After having had chats with various buddies from around the world, I felt I needed to post something in english.
So. As you could see the past few days, I had my “Je suis Charlie” icon on facebook.
Some may wonder why. Well, let’s start at the (very) beginning, which we all know, is the very best way to start.
So once upon a time were cartoonists. I’m not going to write about the past few years, about them being under threats, about that. I’m going to talk about why, I felt that I am Charlie.
Those cartoonists, the oldest ones are of my parents generations. Dad often spoke about Le Grand Duduche, this character drawn by Cabu. Due to not having a telly as a kid, I wasn’t subjected too much to Cabu at the Club Dorothée (a kid program that introduced 80/90 kids to the glory that are japanese anime) but Cabu was part of the gang and drew cartoons as well as the covers of the main anchor of the program, Dorothée, who was also a singer. That I remember ‘cos I was old enough to get access to my cousin’s albums and remember the drawings. There was also the weird, hard to understand drawings from Wolinski which featured in Paris Match, which my gran read and was a magazine I read. Back then I read everything. even what I did no understand. So I read the Wolinski cartoons which as far as my under-10 years old brain was able to understand, were not funny (and kinda crass.) As mum said yesterday, it was a good thing I did not understand them. Nonetheless, Wolinski and his naked people were part of my “learning to read” experience. Amidst all that I was introduced to Charb, who was drawing for Mon Quotidien, a weekly newspapaper for kids which was summarizing the french and world news in a 4 pages paper. I was a subscriber as was my classroom. And not to forget Tignous which was drawing for l’Evenement du Jeudi, a magazine Dad was a subscriber to (and since back then I used to read everything as said before, I was subjected to his drawings I never cared much for ‘cos I didn’t like his style.)
So once upon a time, before I was event 10, four of the slained were part of my life. They were as much part of my life as Nicole Lambert’s “Les triplés” (which drew a comic in Figaro Madam and my gran used to mail to me every single week even when I was in my early twenties because that’s what she did.)
So even before realising that they had killed men that were drawing caustic irreverent sarcastic “oh my god they dared” cartoons in Charlie Hebdo, my brain registered that 4 pilars of my cultural upbringing had been killed.
So me being in the walk today, having my “Je suis Charlie” sign, was also about me mourning 4 friends. Wolinski taught me to read as much as The Bereinstein Bears taught me the basics of English.
So I am Charlie.
I never bought the newspaper. back when I was buying newspapers it was only abroad and mostly to keep abreast of the news in France and most of the time, abroad, one could find only Le Monde.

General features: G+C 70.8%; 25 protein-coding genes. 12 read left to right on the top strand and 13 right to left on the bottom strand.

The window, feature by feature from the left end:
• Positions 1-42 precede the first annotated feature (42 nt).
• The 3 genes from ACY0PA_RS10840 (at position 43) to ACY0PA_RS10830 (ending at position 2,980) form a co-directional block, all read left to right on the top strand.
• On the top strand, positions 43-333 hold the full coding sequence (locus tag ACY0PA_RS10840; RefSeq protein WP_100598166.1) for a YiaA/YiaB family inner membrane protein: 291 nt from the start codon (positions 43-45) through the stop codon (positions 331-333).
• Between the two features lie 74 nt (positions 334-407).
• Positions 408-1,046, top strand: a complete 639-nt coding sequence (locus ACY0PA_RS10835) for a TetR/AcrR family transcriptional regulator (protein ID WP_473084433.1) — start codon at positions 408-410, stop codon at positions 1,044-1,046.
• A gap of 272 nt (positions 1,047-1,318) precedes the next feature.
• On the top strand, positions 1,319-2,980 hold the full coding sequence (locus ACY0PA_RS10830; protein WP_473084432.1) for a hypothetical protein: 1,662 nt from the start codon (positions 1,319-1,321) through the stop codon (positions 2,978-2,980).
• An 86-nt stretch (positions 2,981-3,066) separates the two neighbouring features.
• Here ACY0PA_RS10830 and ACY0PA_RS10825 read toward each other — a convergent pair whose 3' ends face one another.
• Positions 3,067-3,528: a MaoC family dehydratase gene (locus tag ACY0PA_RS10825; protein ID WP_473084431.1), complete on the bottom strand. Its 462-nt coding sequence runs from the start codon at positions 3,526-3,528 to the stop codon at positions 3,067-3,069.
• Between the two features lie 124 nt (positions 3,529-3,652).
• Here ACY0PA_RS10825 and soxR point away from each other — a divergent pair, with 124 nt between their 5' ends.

I read the newspaper. At the newsstand sometimes, at friend who had it too, at the library when they had it.
When I say I Am Charlie, I know fully well what I am about. I don’t expect you to understand. I don’t expect you to agree.
So once upon a time were those men and women and they wrote and drew. And somehow some idiotic bastards thought they’d kill them to avenge their prophet. Because that what sane people do (not.)
And so they killed. My countrymen. In my country. And it’s still fucking surreal and what the fuck just happened there?
They killed the maintenance man that died in his mate’s arm as they hid in the closet. They killed men (and women) who would have rather died standing for their ideas than yield to their threats. They killed police officiers that were doing their duty. They killed people going to the dairy.
And in their memories I walked today. I am Charlie but I am also all of them.
I am Cabu, Honoré, Tignous and Charb. I am Wolinski, Ahmed, Frédéric, Franck, Mustapha, Bernard. I am Elsa and I am Michel. I am Clarissa and Yohav. I am François-Michel, Yohan and Philippe.
To say I am Charlie is to say that I am French. That I can’t draw for shit but am glad to be allowed to doodle. It means I can keep on writing my stories. I mean I can walk, the head high and share with my neighboor.
I am my memories and my bleeding heart. I am free. It means I am a citizen of the republic.
I am Charlie are three words. To encompass an idea.
By commiting those despicable acts of violence, they have brought a country together like never before. They have rallied us around values we somehow believed no one really cared about. They have brought my slightly agoraphobic mother in the street for the first time in her life because she wanted to make herself heard (ok, mum’s not agoraphobic. she is just scared that by going to a demonstration she will end up being trampled to death. not joking.) Do they understand what they’ve done? They have brought us together (and I sure as hell hope it’ll last for more than a week.)
I don’t stand behind all of Charlie’s cartoons. It doesn’t mean I am not Charlie.
So in the beginning were people drawing cartoons. People educating us in various ways. People taking care of our safety. People living their life. In the end they are dead. Murdered.
And I walked in their name. I walked in my name. I walked in the name of my country.
I walked because I am French and that’s me, scared about tomorrow but standing. Tall and proud, hand in hand with my friends, my fellow countrymen.
I wrote this because I have had various chats with non French in the past few days. And I wanted you to better understand.
(I also walk for the living, the one whom through acts of courage made me feel lighter. I walk for Lassana, for Lilian and Michel. But also, for the armed forces of my country who are somehow weirded out by us thanking them as we are, but man. They deserve our thanks.)